“I anticipate that anything we learn and adopt to increase diversity among our STEM faculty will have a broader, positive impact on the university as a whole with regard to recruitment and retention of faculty from under-represented groups,” said Jackie Krasas, a faculty member in Lehigh’s Department of Sociology and Anthropology and deputy provost for faculty affairs. “Likewise, accessing the expertise in the network on inclusive STEM pedagogies builds upon and broadens existing efforts through our Center for Innovation in Teaching and Learning.”
“We face a critical shortfall of diversity in STEM fields nationally,” said Travis York, APLU’s assistant vice president, academic and student affairs, who is also co-leader of the IChange Network. “The institutions participating in the IChange Network are moving beyond statements into actions as they seek to enact inclusive organizational structures to increase diversity of their faculty and value the use of equity-minded practices by all faculty as we work to address a national challenge.”
“We are excited to have these 19 impressive universities expand the IChange Network and bring their deep commitment to transforming STEM education,” said Tonya Peeples, associate dean for equity and inclusion of the Penn State College of Engineering and co-leader of the Alliance’s IChange Network. “Learning from and alongside our exceptional first and second cohorts, this new cohort expands our potential to identify and share the most promising innovative practices towards diversifying the STEM professoriate and ensure their teaching, advising and mentoring is inclusive. With new types of institutions joining the network, we’ll be learning together how to create and sustain lasting change for diversity, equity, and inclusion in STEM across the higher education ecosystem. All of this will help ensure the success of underrepresented groups in STEM fields.”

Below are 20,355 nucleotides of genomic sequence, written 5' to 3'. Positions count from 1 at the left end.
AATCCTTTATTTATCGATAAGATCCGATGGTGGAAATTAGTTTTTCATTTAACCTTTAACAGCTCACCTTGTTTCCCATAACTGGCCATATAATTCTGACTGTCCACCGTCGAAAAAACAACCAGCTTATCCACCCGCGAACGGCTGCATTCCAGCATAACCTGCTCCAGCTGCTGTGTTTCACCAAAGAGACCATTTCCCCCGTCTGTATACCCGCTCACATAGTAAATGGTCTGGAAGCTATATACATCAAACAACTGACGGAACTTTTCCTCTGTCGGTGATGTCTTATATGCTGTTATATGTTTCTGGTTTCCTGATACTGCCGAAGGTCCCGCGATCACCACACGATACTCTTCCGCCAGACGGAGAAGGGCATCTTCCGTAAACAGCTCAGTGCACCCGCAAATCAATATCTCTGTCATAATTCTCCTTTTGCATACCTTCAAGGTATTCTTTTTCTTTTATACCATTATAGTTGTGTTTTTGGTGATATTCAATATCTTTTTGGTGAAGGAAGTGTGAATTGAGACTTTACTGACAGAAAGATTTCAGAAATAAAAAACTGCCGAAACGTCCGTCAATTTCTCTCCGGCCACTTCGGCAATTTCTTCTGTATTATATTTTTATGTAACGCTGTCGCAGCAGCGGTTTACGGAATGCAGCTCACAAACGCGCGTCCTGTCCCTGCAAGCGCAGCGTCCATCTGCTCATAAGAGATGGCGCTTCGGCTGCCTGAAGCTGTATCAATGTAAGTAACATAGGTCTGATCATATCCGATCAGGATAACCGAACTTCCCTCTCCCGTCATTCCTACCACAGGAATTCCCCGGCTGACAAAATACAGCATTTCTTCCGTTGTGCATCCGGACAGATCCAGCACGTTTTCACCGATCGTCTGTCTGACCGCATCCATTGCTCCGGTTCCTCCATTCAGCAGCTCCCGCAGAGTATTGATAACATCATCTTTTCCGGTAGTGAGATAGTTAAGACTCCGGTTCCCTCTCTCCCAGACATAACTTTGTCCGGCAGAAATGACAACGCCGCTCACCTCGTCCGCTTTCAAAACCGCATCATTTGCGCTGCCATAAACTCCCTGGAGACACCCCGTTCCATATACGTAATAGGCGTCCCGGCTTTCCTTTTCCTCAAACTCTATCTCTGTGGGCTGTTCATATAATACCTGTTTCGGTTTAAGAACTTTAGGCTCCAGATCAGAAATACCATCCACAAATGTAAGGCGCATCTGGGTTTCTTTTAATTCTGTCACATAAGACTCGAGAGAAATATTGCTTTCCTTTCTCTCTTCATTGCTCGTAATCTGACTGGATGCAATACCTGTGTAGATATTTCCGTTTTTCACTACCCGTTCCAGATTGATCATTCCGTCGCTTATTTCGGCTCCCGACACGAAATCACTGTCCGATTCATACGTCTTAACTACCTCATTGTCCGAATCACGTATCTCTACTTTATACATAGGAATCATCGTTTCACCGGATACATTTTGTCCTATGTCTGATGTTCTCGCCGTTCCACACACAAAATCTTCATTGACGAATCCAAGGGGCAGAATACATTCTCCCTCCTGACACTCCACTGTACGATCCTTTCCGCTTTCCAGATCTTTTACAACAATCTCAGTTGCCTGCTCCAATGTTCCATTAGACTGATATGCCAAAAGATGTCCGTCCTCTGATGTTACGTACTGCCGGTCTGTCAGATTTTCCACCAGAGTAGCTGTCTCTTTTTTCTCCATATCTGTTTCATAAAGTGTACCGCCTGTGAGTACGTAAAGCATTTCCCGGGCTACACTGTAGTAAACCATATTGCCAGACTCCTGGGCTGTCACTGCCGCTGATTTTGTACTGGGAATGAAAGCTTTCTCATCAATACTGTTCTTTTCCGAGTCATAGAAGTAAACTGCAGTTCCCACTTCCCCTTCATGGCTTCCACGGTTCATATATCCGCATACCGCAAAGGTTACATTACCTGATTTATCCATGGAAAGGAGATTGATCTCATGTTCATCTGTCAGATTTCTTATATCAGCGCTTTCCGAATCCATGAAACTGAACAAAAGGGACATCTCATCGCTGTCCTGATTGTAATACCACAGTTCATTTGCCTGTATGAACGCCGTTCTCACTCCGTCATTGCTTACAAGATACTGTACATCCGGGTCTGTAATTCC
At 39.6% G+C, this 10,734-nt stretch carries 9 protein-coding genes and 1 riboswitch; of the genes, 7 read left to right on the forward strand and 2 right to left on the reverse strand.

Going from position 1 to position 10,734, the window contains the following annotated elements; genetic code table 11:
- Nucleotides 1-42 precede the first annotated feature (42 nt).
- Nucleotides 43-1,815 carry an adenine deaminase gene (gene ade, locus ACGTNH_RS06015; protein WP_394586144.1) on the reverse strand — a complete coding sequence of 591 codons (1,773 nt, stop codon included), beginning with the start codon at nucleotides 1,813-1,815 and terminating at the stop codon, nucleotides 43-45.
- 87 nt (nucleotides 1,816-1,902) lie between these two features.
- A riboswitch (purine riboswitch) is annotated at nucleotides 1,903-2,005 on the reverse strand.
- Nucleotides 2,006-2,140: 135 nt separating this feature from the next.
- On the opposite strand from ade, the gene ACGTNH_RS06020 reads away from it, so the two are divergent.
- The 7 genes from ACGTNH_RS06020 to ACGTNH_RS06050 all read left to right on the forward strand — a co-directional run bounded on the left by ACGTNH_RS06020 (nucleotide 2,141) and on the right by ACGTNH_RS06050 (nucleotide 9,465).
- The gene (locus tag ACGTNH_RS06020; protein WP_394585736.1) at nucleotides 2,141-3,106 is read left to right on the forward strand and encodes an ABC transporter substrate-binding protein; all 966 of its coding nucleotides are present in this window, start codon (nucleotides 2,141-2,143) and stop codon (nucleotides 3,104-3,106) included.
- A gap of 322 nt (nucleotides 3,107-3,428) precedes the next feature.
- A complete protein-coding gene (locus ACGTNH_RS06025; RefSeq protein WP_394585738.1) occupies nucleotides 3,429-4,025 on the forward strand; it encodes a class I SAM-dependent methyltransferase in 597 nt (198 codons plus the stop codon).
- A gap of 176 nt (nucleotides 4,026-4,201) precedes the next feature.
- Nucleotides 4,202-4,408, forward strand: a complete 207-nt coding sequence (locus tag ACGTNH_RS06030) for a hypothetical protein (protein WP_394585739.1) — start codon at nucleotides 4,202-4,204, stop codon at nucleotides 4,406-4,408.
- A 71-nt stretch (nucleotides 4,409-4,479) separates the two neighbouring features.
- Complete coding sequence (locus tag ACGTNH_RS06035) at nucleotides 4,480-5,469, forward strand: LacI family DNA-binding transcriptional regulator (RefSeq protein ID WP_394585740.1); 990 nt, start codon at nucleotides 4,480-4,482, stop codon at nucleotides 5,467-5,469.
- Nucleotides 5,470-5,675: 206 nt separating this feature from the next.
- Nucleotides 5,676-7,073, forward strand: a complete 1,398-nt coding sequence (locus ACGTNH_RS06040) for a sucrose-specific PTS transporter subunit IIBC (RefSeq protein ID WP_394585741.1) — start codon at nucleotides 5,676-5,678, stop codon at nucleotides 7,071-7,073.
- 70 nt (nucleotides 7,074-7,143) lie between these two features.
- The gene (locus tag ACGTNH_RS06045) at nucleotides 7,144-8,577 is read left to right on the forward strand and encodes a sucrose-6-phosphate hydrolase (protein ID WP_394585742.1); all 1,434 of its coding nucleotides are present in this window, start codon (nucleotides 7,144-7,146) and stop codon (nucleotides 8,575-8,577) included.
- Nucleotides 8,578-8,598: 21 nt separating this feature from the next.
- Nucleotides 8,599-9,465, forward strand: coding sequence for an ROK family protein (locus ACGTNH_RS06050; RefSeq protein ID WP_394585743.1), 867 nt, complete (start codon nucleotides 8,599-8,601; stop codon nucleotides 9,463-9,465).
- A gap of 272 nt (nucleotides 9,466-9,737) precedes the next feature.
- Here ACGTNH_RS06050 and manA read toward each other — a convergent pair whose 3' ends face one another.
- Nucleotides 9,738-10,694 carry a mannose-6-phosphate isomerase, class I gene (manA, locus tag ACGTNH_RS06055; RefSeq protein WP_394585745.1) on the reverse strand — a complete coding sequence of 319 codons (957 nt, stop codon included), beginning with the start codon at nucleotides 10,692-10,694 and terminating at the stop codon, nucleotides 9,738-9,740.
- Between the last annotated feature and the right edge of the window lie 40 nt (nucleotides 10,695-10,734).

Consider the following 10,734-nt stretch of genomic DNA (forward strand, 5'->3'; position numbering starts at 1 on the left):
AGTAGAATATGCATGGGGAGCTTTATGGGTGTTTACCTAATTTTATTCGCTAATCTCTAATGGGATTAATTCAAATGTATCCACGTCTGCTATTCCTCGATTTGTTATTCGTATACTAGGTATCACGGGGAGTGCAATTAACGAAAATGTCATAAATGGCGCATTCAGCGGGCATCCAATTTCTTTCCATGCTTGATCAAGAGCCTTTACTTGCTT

The other institutions in the new cohort are: Appalachian State University; California Polytechnic State University; Grand Valley State University; Jackson State University; Louisiana Tech University; Mississippi State University; Pennsylvania State University; Stevens Institute of Technology; Temple University; The Ohio State University; University of California, Santa Barbara; University of Denver; University of Louisiana at Lafayette; University of Maryland, College Park; University of Minnesota, Twin Cities; University of Pittsburgh; Utah State University; and Virginia Tech.
Despite the centrality of diversity in learning and student success, efforts to increase underrepresented faculty have not been as successful as intended, particularly in STEM. A 2019 NSF analysis revealed that underrepresented minority faculty occupied a mere 9% of professorships in STEM fields at four-year institutions. Other research shows when underrepresented students are taught by diverse faculty members they achieve at significantly higher rates; as much as 20% to 50% of the course achievement gaps between minority and majority students are eliminated.
The new cohort joinstwoearlier cohorts that are currently working together to advance this work, bringing the total number of institutions participating in the institutional change effort to 54. The National Science Foundation funds the effort as part of its INCLUDES initiative.